The Non-Gift-Receipt That Keeps On Giving

, , , , | Right | March 20, 2019

(I’m working as a cashier a month or two after the holiday season, like late January or February. A lot of customers come in without receipts — not even gift receipts — and want full refunds in the form of cash; both of these things are against store policy. A family walks in with a bag so I assume they’re going to return or exchange.)

Me: “Hello. How are y’all doing today?”

Customer: “I need to exchange this shirt I got as a gift; it’s too big.”

(It’s a large, and this dude is RIPPED, but he wants a medium.)

Me: “Okay, no problem. Can I see your receipt?”

Customer: “I don’t have one. It was a gift.”

Me: “Okay. If you don’t have a receipt or a gift receipt, can I have the name of the person who purchased it so I can see if they are enrolled in our rewards program?”

Customer: “Look. I just want to switch the shirt out.”

Me: “I understand, but without a receipt or the ability to locate the purchase, I will have to do a no-receipt return for you, and I can only give you the lowest price this shirt has ever been. I’d like to do an even exchange, if you could just give me the name of the person who purchased this for you, please.”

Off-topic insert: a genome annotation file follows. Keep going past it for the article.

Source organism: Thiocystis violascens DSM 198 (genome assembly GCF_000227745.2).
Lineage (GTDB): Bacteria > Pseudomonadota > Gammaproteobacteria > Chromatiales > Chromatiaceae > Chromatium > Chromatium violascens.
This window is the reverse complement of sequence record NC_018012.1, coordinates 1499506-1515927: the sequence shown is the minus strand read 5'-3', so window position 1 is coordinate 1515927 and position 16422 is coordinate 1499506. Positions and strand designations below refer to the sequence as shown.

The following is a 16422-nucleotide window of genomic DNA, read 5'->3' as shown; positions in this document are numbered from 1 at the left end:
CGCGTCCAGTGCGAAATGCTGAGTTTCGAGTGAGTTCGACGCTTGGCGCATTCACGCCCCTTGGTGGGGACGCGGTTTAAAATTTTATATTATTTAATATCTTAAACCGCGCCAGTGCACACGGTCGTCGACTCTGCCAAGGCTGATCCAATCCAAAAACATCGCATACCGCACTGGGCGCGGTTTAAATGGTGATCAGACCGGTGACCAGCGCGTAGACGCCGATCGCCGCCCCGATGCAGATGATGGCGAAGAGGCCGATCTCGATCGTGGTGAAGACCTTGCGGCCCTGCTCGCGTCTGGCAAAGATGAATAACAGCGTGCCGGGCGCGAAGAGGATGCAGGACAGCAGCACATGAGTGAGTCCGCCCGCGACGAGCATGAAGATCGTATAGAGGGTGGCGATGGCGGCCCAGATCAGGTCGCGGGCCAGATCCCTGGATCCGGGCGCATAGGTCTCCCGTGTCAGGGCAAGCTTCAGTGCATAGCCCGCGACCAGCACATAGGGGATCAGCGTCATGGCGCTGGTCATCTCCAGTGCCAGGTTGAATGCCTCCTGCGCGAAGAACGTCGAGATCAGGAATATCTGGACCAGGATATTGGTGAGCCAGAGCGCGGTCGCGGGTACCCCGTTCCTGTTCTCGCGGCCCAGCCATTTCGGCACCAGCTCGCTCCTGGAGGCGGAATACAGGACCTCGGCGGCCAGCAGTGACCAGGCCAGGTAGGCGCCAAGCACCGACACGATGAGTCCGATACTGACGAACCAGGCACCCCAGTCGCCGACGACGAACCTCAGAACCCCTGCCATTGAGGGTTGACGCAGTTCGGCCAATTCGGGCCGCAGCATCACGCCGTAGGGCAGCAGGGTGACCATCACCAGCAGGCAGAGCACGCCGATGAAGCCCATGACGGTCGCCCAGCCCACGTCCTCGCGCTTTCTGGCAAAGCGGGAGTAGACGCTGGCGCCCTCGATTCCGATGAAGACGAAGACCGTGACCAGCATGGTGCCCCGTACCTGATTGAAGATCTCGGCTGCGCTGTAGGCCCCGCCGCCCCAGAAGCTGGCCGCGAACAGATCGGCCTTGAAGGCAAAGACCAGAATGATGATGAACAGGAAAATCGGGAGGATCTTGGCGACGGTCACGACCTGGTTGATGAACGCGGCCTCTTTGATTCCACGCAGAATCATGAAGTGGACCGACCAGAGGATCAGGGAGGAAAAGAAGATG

(The customer gives me the name, and I find it, so I explain that the shirt was purchased on sale and I can do an even exchange for that exact shirt in a different size. He comes back to the register with a gray shirt; I have already explained that he needs to get the same red shirt in his desired size.)

Me: *starting the return, hoping maybe the shirt is still on sale, only to find out it isn’t* “Okay. For the gray shirt, you will owe the difference, which is $10.”

Customer: “No, I’m not paying that.”

Me: “Unfortunately, I can’t correct the price unless it is the exact same item.” *as I had previously explained.*

Customer: *proceeding to yell and cuss at me in front of his wife and child* “This is bulls***! Whatever. I’ll pay the difference.”

Me: “Again, I apologize, but there is nothing I can do to lower the price unless you want to get the red shirt.”

(I take his money, complete the transaction, and tell them to have a good day.)

Customer: “Actually, I want that red shirt I just returned for the price it was purchased at the time my friend got it for me.”

Me: “I’m sorry, sir, but this since it has been returned, I can only give it to you for the price it rings up now, which is the same price you just paid for the gray one.”

(He BLEW up, and my manager heard him and came up. She ended up having me give him the red one and his $10 back just to get him out of there, but a little bit of me died inside as he walked out calling me stupid because my manager backed down to him.)

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